Advertisement

  • News
  • Columns
  • Interviews
  • BW Communities
  • Events
  • BW TV
  • Subscribe to Print
  • Editorial Calendar 19-20
BW Businessworld

Care For The Taxpayers

Photo Credit :

Experiences of taxpayers reveal that once an assessment is made raising a demand, the tax officials insist for payment. In matters concerning collection of tax, the Assessing Officer rarely exercises the discretion in taxpayer's favour despite the fact that the law authorizes him to keep the demand in abeyance "as long as the appeal remains undisposed of". Orders are sometimes non-speaking, ignoring the CBDT circular and various judicial precedents. If demands are arbitrarily enforced by the tax officials rather than the requirements of law, it may add to the current adverse environment in which the industry is functioning.

Recently, a communication from the CBDT inter alia stated that in area of parameters of performance of tax officials, achievement of the target revenue collection shall be given the highest weightage and will also be a major factor while considering future placements. The instructions contained in the communication carry the risk of miscarriage of justice and undue hardship to the taxpayers. The Gujarat High Court has issued a notice to the CBDT in a PIL challenging the CBDT's decision to link promotions and postings of officers with tax collection made by them.

Several writ petitions are filed as tax officials adopt coercive measures to collect tax. In matters relating to stay of demand, various circulars / instructions are issued by the CBDT. In the process of tax recovery, various circulars / instructions and judicial precedents which have a binding effect are disregarded by the tax officials.

The CBDT's communication dated 1 December 2009 clarified that in stay matters, Instruction No. 1914 dated 2 January 1993 holds the field which prescribes certain guidelines in relation thereto.

In Maheshwari Agro Industries v. UOI1 the Rajasthan High Court urged the CBDT to issue appropriate guidelines for grant of stay in spirit of the 1969 Instruction and to clarify its uniform application all over the country.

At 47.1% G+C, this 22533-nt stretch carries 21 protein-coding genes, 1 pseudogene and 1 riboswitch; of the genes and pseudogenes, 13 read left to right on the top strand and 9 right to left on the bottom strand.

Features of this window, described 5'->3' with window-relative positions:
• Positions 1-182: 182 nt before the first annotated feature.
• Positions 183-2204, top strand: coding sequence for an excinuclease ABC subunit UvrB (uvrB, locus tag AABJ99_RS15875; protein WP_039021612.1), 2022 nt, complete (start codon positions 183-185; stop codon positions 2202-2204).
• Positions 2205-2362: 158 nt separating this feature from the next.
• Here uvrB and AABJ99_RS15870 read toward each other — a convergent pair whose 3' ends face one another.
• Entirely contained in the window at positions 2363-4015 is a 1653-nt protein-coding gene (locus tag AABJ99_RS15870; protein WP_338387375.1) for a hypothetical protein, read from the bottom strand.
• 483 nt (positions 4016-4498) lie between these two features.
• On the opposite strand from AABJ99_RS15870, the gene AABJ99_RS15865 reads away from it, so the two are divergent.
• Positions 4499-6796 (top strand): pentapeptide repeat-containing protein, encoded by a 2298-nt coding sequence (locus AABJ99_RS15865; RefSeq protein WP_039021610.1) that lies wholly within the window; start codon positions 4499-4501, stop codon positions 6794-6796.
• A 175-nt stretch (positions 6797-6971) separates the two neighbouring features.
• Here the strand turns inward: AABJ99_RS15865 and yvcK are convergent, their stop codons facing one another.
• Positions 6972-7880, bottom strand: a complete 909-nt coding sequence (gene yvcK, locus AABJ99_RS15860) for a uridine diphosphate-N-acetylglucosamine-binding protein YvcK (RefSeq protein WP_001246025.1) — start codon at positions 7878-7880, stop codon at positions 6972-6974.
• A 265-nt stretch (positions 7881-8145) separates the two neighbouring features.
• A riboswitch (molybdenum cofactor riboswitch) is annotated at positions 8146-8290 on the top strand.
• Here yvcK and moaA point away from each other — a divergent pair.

In KEC International Ltd. v. B.R. Balakrishnan2 the Bombay High Court observed that in a large number of matters, orders were being passed by the department only with the idea of effecting recovery before 31 March though such orders could have been passed earlier in detail and after recording proper reasons. The Court laid down parameters required to be followed by the tax officials when a stay application is made by the tax payer. Unfortunately, the guidelines are often breached by the tax officials.

Recently, in UTI Mutual Fund v. ITO & Ors3 the Bombay High Court again laid down guidelines to be borne in mind for effecting recovery, relying on the decision of KEC International.

In Lopamudra Misra v. ACIT4 the Orissa High Court held that the revenue authorities must act in a fair and legal manner in order to gain faith of the assessee and to create confidence in the tax payers' mind and for smooth administration of the law. In this case, the Assessing Officer informed the petitioner that in case the tax liability was not discharged, she would be charged with interest, penalty and prosecution. The Court observed that such an action on the Assessing Officer's part was not a healthy practice.

The CBDT should consider that decisions of the Assessing Officers may be reversed by appellate forums and hence a Master Circular may be issued in matters concerning stay of demand, keeping in view the interests of the taxpayer. This would avoid cases of unjustified recovery and will also help in creating an environment of trust, co-operation and genuinely contributing to the exchequer.

1. taxman.com 68 (Raj), 2. ITR 158 (Bom), 3. WPL No. 606 of 2012 (Bom) 4. WP(C) No. 2113 of 2011 (Orissa)

(The author Jayesh Desai is Manager in Deloitte Haskins & Sells)